Obatalá is the Yoruba son of God (Olodumare) and the creator of human bodies from clay which Olodumare breathed life into.
The spark of consciousness in us is Obatalá. He looks after us, unless and until we devote ourselves to a specific Orisha (Angel).
Obatalá wears white because it has all the colors in it and he takes care of all of us. He accepts offerings of white foods without spices. White clothes, coconut milk, white pumpkin, silver and ivory are associated with Obatalá.
Obatalá is the godfather of the Orishas so he looks after them and settles their arguments.
He is the founder of Ile-Ife, Nigeria, the Yoruba holy city where Obatalá came from heaven.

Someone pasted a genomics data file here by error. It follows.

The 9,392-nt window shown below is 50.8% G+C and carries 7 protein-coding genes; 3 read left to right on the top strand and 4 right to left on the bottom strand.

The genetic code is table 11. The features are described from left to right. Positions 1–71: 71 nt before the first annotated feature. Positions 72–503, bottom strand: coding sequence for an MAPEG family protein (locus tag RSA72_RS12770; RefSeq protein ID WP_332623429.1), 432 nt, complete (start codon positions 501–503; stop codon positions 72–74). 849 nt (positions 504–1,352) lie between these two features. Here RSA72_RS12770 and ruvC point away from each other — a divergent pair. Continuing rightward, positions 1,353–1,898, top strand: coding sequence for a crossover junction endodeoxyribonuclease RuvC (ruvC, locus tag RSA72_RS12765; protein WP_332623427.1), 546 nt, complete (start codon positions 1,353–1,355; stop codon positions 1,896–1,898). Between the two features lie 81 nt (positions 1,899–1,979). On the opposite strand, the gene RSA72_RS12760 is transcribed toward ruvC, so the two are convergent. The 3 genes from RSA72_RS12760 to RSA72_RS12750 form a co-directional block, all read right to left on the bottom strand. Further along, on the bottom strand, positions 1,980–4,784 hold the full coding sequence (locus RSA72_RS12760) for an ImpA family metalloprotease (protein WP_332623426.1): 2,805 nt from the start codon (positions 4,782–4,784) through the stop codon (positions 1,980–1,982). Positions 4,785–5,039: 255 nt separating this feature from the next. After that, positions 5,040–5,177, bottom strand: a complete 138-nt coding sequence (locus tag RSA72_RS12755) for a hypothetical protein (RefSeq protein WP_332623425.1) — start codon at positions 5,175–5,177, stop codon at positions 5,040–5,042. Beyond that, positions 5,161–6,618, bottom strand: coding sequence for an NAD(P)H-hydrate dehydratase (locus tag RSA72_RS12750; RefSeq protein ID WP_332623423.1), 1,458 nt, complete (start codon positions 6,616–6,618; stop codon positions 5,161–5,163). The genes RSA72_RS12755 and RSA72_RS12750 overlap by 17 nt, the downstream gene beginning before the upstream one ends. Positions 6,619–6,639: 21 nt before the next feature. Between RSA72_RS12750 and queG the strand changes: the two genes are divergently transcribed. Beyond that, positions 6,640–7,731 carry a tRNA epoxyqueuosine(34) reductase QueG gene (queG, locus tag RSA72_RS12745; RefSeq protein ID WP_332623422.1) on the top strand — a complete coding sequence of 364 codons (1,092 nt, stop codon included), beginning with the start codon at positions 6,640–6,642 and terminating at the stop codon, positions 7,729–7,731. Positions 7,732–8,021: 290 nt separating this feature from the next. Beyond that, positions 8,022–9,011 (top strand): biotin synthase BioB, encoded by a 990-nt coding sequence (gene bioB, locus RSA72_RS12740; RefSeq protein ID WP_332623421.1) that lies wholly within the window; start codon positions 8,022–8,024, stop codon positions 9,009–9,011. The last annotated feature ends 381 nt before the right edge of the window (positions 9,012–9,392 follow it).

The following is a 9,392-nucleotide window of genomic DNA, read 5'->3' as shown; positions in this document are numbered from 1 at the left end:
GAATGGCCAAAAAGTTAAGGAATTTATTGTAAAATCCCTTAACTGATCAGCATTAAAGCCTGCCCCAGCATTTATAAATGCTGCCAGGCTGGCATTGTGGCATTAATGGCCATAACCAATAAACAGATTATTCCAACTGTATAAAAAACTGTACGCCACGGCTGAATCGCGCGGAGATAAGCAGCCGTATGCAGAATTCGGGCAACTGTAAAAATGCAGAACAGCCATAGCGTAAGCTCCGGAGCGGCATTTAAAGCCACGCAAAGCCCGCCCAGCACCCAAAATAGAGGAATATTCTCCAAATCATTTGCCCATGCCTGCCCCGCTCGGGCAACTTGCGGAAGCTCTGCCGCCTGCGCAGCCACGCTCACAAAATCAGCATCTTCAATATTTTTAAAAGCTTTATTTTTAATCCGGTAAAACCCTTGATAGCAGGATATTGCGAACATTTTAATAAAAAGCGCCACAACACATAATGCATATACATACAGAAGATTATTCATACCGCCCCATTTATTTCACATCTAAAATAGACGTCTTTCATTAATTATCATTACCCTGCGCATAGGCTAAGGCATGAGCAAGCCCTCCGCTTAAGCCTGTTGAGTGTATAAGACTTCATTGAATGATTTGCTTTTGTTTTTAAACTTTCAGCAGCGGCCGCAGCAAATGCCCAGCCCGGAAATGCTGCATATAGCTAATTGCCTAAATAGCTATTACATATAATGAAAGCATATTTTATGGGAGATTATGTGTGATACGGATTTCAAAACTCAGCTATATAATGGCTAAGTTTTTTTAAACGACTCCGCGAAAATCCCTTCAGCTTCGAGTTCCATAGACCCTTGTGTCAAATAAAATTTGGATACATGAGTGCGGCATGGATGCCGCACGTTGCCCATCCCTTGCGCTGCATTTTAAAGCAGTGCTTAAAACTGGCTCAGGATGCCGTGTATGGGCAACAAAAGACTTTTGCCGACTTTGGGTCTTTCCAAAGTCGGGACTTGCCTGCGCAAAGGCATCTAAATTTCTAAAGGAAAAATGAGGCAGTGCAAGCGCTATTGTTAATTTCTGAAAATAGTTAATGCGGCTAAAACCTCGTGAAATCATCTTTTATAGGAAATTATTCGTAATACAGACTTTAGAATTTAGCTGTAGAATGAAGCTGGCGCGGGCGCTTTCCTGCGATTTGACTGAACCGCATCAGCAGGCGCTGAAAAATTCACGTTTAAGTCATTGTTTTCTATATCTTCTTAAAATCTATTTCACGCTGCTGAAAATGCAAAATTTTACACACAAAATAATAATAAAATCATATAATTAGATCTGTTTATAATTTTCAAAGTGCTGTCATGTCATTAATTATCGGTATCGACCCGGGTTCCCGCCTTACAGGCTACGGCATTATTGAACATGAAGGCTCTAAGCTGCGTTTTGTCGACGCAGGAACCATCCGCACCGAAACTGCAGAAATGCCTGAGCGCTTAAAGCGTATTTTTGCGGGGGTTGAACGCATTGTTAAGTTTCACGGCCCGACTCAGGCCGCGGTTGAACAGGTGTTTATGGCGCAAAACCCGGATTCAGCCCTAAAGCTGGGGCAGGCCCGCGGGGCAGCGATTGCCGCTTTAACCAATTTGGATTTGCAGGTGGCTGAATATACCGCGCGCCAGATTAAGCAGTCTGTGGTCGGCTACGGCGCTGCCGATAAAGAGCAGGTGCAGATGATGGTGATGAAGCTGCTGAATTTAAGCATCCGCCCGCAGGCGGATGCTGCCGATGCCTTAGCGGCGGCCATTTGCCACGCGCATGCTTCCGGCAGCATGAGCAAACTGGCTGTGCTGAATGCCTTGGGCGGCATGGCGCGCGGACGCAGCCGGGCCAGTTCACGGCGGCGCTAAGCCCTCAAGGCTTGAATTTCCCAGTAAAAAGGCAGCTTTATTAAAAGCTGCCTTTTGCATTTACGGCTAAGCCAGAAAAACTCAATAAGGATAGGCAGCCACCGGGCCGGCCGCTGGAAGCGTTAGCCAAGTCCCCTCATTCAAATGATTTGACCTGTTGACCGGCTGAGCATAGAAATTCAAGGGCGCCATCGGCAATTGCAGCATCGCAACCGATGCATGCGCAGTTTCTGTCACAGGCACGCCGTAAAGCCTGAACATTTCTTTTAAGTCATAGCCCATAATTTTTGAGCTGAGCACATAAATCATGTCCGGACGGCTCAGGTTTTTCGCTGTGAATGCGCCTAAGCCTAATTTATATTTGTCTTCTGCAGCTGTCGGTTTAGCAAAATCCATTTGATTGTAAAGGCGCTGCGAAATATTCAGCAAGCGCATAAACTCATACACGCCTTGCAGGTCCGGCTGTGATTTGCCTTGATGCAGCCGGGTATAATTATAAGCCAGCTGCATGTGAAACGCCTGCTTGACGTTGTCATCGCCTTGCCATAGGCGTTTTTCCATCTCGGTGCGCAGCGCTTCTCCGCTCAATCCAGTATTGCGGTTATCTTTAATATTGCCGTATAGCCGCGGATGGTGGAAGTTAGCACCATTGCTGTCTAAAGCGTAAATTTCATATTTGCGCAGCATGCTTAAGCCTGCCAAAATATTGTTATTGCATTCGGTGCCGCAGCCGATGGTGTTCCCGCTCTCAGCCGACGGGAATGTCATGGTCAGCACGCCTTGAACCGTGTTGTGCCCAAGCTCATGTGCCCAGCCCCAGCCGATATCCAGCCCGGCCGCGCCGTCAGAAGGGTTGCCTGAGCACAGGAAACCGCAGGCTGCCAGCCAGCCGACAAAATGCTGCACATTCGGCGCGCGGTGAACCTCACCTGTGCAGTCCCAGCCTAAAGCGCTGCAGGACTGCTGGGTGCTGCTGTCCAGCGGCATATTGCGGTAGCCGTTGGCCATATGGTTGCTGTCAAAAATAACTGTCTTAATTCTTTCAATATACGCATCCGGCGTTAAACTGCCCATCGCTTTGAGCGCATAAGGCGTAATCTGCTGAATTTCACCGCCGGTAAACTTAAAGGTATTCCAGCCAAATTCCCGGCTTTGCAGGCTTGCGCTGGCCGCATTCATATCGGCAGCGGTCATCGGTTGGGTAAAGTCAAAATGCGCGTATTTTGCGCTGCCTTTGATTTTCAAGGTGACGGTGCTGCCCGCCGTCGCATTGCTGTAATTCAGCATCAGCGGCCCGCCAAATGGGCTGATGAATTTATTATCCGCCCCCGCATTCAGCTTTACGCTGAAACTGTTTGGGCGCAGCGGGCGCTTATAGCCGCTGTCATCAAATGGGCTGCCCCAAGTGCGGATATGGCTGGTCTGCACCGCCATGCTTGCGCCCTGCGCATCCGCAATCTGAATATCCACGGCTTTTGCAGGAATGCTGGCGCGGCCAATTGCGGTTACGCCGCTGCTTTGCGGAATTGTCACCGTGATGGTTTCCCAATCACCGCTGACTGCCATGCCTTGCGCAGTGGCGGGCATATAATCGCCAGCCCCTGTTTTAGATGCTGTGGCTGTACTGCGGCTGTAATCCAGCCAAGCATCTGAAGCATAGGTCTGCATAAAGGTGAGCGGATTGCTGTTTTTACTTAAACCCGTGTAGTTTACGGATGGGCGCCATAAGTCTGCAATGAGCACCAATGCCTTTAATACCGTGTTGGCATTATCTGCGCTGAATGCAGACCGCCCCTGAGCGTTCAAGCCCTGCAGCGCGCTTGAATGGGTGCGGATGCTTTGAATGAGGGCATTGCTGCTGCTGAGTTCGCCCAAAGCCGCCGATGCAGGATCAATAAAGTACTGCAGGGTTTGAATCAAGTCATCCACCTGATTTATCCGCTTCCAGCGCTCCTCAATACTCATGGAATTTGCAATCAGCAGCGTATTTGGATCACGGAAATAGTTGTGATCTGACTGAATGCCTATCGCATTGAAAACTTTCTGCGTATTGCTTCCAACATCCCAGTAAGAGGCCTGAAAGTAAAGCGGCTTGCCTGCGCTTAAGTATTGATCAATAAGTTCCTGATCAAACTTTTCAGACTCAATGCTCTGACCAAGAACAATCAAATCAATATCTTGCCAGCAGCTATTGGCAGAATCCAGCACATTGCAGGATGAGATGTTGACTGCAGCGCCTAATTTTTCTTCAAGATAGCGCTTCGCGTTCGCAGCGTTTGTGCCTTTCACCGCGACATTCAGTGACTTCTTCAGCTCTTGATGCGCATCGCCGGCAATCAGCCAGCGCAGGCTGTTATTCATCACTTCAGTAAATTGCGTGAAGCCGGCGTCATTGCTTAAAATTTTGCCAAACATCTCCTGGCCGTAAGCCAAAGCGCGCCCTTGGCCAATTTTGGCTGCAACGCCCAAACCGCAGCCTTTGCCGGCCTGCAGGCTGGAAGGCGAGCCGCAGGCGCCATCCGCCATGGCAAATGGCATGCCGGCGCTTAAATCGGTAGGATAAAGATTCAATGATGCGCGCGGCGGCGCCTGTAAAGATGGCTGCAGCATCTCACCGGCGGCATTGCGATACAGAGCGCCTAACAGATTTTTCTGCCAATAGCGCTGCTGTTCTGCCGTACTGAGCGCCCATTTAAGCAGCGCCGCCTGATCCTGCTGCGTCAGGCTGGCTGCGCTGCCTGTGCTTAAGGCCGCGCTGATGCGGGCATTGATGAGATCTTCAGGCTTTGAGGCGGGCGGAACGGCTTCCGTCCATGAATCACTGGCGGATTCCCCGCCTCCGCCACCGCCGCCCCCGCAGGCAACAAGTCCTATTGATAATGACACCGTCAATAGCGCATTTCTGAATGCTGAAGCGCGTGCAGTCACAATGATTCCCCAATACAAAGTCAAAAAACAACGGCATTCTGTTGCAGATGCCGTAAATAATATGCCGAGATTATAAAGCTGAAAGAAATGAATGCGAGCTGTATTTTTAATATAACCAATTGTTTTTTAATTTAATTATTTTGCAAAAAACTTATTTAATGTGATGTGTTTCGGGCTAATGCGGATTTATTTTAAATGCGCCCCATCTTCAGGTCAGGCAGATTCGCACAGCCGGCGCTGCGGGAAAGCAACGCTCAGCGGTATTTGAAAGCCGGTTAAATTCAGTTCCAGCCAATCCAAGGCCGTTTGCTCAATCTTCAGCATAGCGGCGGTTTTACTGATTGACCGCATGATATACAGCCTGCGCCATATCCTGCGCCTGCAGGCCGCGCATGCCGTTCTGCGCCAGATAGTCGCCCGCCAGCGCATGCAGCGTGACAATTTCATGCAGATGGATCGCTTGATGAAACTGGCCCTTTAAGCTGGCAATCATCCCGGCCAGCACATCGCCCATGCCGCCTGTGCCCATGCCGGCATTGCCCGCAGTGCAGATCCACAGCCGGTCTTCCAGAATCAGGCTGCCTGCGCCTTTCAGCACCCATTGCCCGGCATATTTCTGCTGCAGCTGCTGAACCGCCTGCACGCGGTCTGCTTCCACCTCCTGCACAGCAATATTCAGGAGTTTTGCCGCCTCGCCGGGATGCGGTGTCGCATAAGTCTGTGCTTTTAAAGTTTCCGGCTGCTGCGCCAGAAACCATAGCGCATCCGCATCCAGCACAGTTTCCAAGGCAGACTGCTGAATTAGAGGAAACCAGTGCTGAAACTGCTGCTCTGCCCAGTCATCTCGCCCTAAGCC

Obatalá has a wife, but is gender-fluid himself, carrying both male and female aspects. This is true of all of us, if you think about it. The creative part of a man is his Anima or female aspect. The creative part of a woman is her Animus or male aspect. This is a timely thought given the recent advancement of the Latinx (genderless) concept.
Obatalá knows the sorrow of making mistakes. He created many healthy bodies, but while drunk on palm wine, he made some deformed ones. He is compassionate because he knows the pain caused by his own mistakes. Obatalá is the orisha of disabled people.
Nobody seems to say it, but as the compassionate son/daughter of God, Obatalá is a lot like Jesus.
Obatalá in the Americas
African slaves brought Obatalá to Cuba, Haiti and Brazil. From there his devotion spread through Santería and Candomblé, the American religions based on the Yoruba cosmology that dominate African culture in the Caribbean and South America.
To avoid persecution, Santería faithful syncretized Obatalá with both Our Lady of Mercy and Jesus, while Candomblé faithful syncretized him with Our Lord of Bonfim, the patron saint of Bahia, Brazil, the Brazilian cultural heartland.